There’s no discussion about real issues because we live, to all intents and purposes, in what are police states, where ‘news’ is tightly controlled and the citizens are totally propagandised; and it’s all controlled by Washington using the biggest propaganda machine in history.

    I don’t agree with everything Paul Craig Roberts says, but here he is on last night’s Richie Allen show, talking about a recent article he published (which someone on here linked to in a previous thread). Roberts spells out a fundamental truth: that Europe is controlled by Washington…

    The only real referendum would be about whether to tell Washington to feck off, or not.

    It will be interesting to see if Julian Assange & Co delve into these things on tonight’s referendum show.

      • RobG

        We wouldn’t know about the latest corruption involving Hillary Clinton if it were not for Assange and Wikileaks.

        Hmm, Hillary Clinton, who is being wheeled-in as the next president of the USA.

        Are you serious..?

          • Herbie

            The most important thing about Trump is his expressed desire to retreat from the current Strangelove plans to dominate the whole planet.

            Could be lying of course.

            But that’s the only thing about him worth concentrating on.

            For the rest he’s just playing in a field that’s already been constructed in US media.

            Hint: Hillary doesn’t really care about women, or gays or people of color or differently gendered or however else the population is divided up by media.

            All that’s just a vehicle for her.

            What she really cares about is bankers and their continuing their rackets.

            And that don’t help any ordinary people no matter how they view their differences.

          • Republicofscotland

            Well Trump did call Clinton a “world class liar” and he described her as “maybe the most corrupt person to seek the presidency.”

            Though I’d say there’s one or two other ex-POTUS, who could out do her in that field.

            Though Trump himself ain’t no knight in shinning armour, especially if you’re a Muslim. There’s also be internal ructions in his camp, he sacked his campaign manager Corey Lewandowski recently.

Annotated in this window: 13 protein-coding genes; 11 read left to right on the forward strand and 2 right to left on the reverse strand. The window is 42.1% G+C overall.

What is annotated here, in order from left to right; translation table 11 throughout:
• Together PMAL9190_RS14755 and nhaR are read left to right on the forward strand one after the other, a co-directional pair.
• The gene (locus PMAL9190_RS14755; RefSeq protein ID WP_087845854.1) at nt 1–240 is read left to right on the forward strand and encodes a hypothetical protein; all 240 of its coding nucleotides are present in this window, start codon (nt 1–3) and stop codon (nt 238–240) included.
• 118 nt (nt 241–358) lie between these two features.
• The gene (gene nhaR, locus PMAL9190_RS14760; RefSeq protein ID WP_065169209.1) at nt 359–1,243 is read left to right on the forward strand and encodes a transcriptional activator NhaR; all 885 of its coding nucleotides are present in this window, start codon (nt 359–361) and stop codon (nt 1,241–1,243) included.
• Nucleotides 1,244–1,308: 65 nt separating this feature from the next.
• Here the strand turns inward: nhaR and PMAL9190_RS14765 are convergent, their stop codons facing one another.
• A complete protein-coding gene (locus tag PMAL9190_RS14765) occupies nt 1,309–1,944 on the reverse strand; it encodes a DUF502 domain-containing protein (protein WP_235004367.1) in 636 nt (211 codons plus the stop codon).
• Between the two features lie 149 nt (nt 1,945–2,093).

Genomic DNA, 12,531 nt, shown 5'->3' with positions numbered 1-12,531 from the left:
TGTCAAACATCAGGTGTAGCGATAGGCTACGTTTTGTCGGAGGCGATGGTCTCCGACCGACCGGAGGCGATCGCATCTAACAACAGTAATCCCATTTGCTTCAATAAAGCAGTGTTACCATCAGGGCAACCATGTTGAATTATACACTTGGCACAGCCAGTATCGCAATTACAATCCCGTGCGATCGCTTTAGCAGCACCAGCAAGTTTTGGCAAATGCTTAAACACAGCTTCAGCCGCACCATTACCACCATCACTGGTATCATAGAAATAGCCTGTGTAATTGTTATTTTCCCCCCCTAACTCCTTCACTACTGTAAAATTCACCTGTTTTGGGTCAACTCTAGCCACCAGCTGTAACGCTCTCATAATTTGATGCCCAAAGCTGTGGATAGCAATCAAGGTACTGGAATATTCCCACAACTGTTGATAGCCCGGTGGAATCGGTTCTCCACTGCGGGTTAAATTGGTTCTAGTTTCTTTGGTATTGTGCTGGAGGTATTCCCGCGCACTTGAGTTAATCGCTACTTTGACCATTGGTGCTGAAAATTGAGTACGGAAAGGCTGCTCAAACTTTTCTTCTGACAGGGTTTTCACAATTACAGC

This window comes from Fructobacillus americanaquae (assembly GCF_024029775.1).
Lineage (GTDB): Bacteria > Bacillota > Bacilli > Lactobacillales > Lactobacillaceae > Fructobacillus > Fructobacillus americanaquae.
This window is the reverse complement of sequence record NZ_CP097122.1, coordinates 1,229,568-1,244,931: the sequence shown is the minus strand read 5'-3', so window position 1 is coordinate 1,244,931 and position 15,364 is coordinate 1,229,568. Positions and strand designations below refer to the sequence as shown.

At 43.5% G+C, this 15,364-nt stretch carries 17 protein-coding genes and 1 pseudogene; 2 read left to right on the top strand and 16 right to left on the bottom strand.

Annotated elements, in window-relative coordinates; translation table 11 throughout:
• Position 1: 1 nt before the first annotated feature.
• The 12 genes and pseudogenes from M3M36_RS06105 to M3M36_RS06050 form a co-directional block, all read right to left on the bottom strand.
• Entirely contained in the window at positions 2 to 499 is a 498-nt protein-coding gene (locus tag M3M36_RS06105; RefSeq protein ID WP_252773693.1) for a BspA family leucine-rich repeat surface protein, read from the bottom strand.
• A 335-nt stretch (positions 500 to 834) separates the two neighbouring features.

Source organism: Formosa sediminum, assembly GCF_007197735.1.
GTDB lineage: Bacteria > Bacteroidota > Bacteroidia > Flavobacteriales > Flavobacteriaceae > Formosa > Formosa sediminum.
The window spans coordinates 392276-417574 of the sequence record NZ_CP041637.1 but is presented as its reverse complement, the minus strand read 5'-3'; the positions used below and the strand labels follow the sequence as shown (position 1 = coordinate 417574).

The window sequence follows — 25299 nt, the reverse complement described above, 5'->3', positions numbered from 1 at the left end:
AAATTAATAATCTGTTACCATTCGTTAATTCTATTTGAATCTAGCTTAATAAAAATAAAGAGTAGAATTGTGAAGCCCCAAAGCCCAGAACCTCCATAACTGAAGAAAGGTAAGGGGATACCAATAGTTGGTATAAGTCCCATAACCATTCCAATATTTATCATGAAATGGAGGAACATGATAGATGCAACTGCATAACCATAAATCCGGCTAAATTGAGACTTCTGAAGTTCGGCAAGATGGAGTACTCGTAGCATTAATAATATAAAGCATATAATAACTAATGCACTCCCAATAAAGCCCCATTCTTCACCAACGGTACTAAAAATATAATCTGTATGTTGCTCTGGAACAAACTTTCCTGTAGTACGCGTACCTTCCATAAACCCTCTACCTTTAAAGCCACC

Clinton made $21.6 million giving speeches to Wall Street banks and other special interests. … Together, she and Bill made $153 million giving speeches to lobbyists, CEOs and foreign governments in the years since 2001.

          • Martinned

            The most important thing about Trump is his expressed desire to retreat from the current Strangelove plans to dominate the whole planet.

            That’s easy for you to say, you wouldn’t have to live under a Trump presidency.

            Hint: Hillary doesn’t really care about women, or gays or people of color or differently gendered or however else the population is divided up by media.

            After what feels like a decade of referendum campaign, thanks for providing us with yet another example of how propaganda works as long as you repeat it often and shamelessly enough. Hillary Clinton has never done anything but work hard to make things better in the US, to the best of her ability. But after 25 years of slander from everyone to the right of Michael Bloomberg, not to mention more recently everyone to the left of Al Gore, there is hardly anyone left in the US who believes that.

          • Republicofscotland

            “Hillary Clinton has never done anything but work hard to make things better in the US, to the best of her ability.”



            Maybe back in 1993 she did, when Clinton tried and failed to push her health care plan through, but failed after big pharma had a word with Bill and told him to to tell her to cool it.

            Fas forward to today and Hilary has lost all her naivety, and I’m pretty sure she has sold out to her one time mortal enemy big pharma.

            As they say.

            The road to hell is paved with good intentions.

          • Republicofscotland


            Her business acumen isn’t any better than her judge of character, she eagerly backed her husband Bill’s 1993 NAFTA agreement which made the rich richer, and cost millions of American jobs. The Clinton’s couldn’t back away fast enough from NAFTA.

            Fas forward to, today and we could see Hilary Clinton become POTUS, and have a hand in another disasterous trade deal named TTIP.

            Still European’s losing jobs isn’t as damaging to a second term in office, as American’s losing jobs, is it now?

            And with the shrewdly set up Clinton foundation receiving $25 million dollars from Saudi Arabia she and Bill can afford to hit or miss.

          • Herbie

            “Hillary Clinton has never done anything but work hard to make things better in the US, to the best of her ability.”

            says Martinned.

            Like what?

          • Martinned